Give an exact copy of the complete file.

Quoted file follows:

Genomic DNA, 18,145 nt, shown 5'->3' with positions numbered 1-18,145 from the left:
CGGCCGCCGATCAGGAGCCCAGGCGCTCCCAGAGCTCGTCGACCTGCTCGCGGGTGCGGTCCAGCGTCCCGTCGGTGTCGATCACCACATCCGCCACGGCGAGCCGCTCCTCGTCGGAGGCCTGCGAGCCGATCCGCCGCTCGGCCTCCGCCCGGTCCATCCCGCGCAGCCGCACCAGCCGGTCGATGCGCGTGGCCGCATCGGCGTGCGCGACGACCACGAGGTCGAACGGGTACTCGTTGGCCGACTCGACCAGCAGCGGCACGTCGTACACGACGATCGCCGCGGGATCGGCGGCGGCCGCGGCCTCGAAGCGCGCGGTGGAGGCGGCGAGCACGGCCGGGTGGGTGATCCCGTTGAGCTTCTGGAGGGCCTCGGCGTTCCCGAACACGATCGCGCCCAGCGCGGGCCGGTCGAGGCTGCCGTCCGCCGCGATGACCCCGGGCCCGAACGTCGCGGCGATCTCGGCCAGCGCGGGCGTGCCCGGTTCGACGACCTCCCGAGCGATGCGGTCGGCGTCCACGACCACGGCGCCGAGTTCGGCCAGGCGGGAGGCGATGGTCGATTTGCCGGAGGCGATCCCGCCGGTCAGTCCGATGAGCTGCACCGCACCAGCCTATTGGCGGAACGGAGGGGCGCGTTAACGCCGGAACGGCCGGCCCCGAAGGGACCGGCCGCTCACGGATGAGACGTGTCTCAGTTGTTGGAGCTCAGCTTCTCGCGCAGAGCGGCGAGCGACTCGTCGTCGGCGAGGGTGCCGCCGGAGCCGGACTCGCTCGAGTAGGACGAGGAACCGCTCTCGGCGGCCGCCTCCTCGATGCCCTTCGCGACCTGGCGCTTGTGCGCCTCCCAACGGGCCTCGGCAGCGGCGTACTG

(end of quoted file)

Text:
Genomic DNA, 18,145 nt, shown 5'->3' with positions numbered 1-18,145 from the left:
CGGCCGCCGATCAGGAGCCCAGGCGCTCCCAGAGCTCGTCGACCTGCTCGCGGGTGCGGTCCAGCGTCCCGTCGGTGTCGATCACCACATCCGCCACGGCGAGCCGCTCCTCGTCGGAGGCCTGCGAGCCGATCCGCCGCTCGGCCTCCGCCCGGTCCATCCCGCGCAGCCGCACCAGCCGGTCGATGCGCGTGGCCGCATCGGCGTGCGCGACGACCACGAGGTCGAACGGGTACTCGTTGGCCGACTCGACCAGCAGCGGCACGTCGTACACGACGATCGCCGCGGGATCGGCGGCGGCCGCGGCCTCGAAGCGCGCGGTGGAGGCGGCGAGCACGGCCGGGTGGGTGATCCCGTTGAGCTTCTGGAGGGCCTCGGCGTTCCCGAACACGATCGCGCCCAGCGCGGGCCGGTCGAGGCTGCCGTCCGCCGCGATGACCCCGGGCCCGAACGTCGCGGCGATCTCGGCCAGCGCGGGCGTGCCCGGTTCGACGACCTCCCGAGCGATGCGGTCGGCGTCCACGACCACGGCGCCGAGTTCGGCCAGGCGGGAGGCGATGGTCGATTTGCCGGAGGCGATCCCGCCGGTCAGTCCGATGAGCTGCACCGCACCAGCCTATTGGCGGAACGGAGGGGCGCGTTAACGCCGGAACGGCCGGCCCCGAAGGGACCGGCCGCTCACGGATGAGACGTGTCTCAGTTGTTGGAGCTCAGCTTCTCGCGCAGAGCGGCGAGCGACTCGTCGTCGGCGAGGGTGCCGCCGGAGCCGGACTCGCTCGAGTAGGACGAGGAACCGCTCTCGGCGGCCGCCTCCTCGATGCCCTTCGCGACCTGGCGCTTGTGCGCCTCCCAACGGGCCTCGGCAGCGGCGTACTG